• Topic: Foreign Policy, Economics, Imperialism, War
  • Political Geography: United States, Iraq, Middle East, Arabia
  • Author: Nicole Koenig
  • Publication Date: 07-2011
  • Content Type: Working Paper
  • Institution: Istituto Affari Internazionali
  • Abstract: The EU's reaction is slow, the EU is divided, the EU is unable to deliver: time and time again, newspapers depict the image of an incoherent and uncoordinated EU foreign policy. This time, the topic under discussion is the EU's response to the Libyan crisis. Many have compared the EU's internal divisions over Libya with those over the Iraq war, an often-used example to illustrate the limits of the Common Foreign and Security Policy (CFSP). This paper aims to assess the coherence of the EU's short- to medium-term response to the Libyan crisis. It distinguishes between the horizontal, interinstitutional, vertical and multilateral dimensions of EU coherence. The analysis shows that unilateral actions or inactions of the member states mainly account for the EU's incoherent response. The post-Lisbon institutional structure has done little to compensate for these internal divisions. While the EU cannot change the course of national foreign policies, it should increase its 'leadership for coherence', communitarize its crisis response in the medium term and aim at preventing incoherence in the longer term.
  • Topic: Foreign Policy, Political Violence
  • Political Geography: Iraq, Europe, Libya, Arabia, North Africa
  • Author: Ramzy Mardini
  • Publication Date: 12-2011
  • Content Type: Working Paper
  • Institution: Institute for the Study of War
  • Abstract: On October 21, 2011, President Barack Obama announced his decision to withdraw all of the remaining 39,000 U.S. forces from Iraq by the end of the year. The complete pullout of U.S. forces satisfies the final phase of the withdrawal timetable established by the U.S.-Iraq Security Agreement signed in December 2008 by outgoing President George W. Bush and Iraqi Prime Minister Nouri al-Maliki. The decision comes after negotiating efforts failed to reach a new security arrangement with Iraq that would have allowed for a continued U.S. military presence beyond 2011. This document compiles and analyzes many of the reactions of Iraq's leaders to the cessation of negotiations and the withdrawal of U.S. forces.
  • Topic: Foreign Policy, Diplomacy, Bilateral Relations
  • Political Geography: United States, Iraq, Middle East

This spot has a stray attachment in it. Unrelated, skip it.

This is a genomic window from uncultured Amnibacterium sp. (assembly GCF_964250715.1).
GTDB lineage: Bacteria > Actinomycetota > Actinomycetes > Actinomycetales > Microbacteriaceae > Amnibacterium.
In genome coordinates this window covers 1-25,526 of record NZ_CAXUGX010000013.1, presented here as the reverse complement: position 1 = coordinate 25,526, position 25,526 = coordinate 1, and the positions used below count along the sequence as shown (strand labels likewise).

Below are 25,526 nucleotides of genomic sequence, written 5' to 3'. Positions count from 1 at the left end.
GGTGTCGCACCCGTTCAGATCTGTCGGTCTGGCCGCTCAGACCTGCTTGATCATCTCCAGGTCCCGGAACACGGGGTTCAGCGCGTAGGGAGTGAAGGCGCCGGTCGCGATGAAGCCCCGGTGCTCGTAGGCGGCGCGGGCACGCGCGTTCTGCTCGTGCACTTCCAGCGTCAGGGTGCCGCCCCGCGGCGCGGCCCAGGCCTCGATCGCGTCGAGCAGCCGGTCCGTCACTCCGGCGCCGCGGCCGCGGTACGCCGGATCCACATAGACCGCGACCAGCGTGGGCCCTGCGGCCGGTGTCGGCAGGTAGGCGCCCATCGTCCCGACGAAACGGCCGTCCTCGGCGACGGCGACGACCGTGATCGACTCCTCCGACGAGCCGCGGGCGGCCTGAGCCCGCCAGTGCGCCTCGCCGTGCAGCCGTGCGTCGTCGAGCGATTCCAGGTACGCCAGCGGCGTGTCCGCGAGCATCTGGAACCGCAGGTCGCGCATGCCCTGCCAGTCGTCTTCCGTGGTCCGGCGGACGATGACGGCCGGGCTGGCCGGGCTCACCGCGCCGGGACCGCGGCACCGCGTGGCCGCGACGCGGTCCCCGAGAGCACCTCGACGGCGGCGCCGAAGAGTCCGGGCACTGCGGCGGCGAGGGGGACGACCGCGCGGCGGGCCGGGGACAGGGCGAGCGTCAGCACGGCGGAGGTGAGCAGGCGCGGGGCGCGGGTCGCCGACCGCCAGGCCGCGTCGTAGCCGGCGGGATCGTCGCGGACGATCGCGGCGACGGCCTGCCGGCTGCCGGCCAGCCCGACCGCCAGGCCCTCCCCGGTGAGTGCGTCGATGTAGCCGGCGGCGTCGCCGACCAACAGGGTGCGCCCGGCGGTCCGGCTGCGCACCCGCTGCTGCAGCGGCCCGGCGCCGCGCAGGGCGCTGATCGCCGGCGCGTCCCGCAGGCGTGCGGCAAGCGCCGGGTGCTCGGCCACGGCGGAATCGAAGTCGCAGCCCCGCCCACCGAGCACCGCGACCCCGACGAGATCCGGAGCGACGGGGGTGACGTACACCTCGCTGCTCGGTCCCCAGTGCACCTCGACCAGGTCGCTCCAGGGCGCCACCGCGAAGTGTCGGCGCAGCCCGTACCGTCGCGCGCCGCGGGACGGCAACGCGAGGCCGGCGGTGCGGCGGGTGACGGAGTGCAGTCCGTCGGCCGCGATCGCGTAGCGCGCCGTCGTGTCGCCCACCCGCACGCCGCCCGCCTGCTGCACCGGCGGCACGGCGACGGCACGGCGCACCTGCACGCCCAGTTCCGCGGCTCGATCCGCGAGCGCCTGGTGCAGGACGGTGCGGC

• Author: Andrew Bennet, Andrew Loomis
  • Publication Date: 10-2010
  • Content Type: Working Paper
  • Institution: Centre for International Peace and Security Studies
  • Abstract: Focusing on the evolving views of the 77 U.S. Senators who voted to authorize the use of force in Iraq in 2002, we seek to explain why some political leaders changed their views markedly from 2002 to 2008 and others did not. We argue that in view of the great preponderance of evidence that the initial premises of U.S. intervention in Iraq were not fulfilled, Bayesian updating cannot by itself explain the persistence of divergent views on Iraq. It is also puzzling that a half-dozen senators persisted in their support of Bush's position on Iraq even though this may have contributed to their electoral defeat. We use a combination of political and psychological variables, including ideology, party affiliation, safety of the senator's seat, military service, cognitive style, and presidential aspirations to explain why some senators changed their public positions on Iraq within a year, others did so by 2006, still others in 2007, and some changed very little in more than five years. We combine these variables into a typological theory and test it against a qualitative analysis of 20 senators' views on Iraq. We conclude that our model is relatively successful in predicting not only when senators' views changed but what rationales they gave for why their initial expectations were not borne out. We also note several senators who prove important anomalies for our model, including Senators Lieberman, who was the only Democrat who did not move toward opposing Bush's policies, and McCain, who thus far has not moved toward the political center on Iraq despite having effectively secured his party's nomination.
  • Topic: Conflict Resolution, Foreign Policy, War, Weapons of Mass Destruction
  • Political Geography: United States, Iraq, Arabia
  • Author: Benjamin Miller, Moran Mandalbaum
  • Publication Date: 09-2010
  • Content Type: Working Paper
  • Institution: Centre for International Peace and Security Studies